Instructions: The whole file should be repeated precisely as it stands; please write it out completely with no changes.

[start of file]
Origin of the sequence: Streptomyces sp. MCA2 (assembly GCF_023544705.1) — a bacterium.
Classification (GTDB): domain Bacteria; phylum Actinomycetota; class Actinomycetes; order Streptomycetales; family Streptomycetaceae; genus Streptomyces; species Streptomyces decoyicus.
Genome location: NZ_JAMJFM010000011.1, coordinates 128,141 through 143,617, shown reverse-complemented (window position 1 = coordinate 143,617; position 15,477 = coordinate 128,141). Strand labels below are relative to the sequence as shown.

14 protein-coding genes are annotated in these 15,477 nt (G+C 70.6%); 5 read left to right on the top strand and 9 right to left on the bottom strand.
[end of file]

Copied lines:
Origin of the sequence: Streptomyces sp. MCA2 (assembly GCF_023544705.1) — a bacterium.
Classification (GTDB): domain Bacteria; phylum Actinomycetota; class Actinomycetes; order Streptomycetales; family Streptomycetaceae; genus Streptomyces; species Streptomyces decoyicus.
Genome location: NZ_JAMJFM010000011.1, coordinates 128,141 through 143,617, shown reverse-complemented (window position 1 = coordinate 143,617; position 15,477 = coordinate 128,141). Strand labels below are relative to the sequence as shown.

14 protein-coding genes are annotated in these 15,477 nt (G+C 70.6%); 5 read left to right on the top strand and 9 right to left on the bottom strand.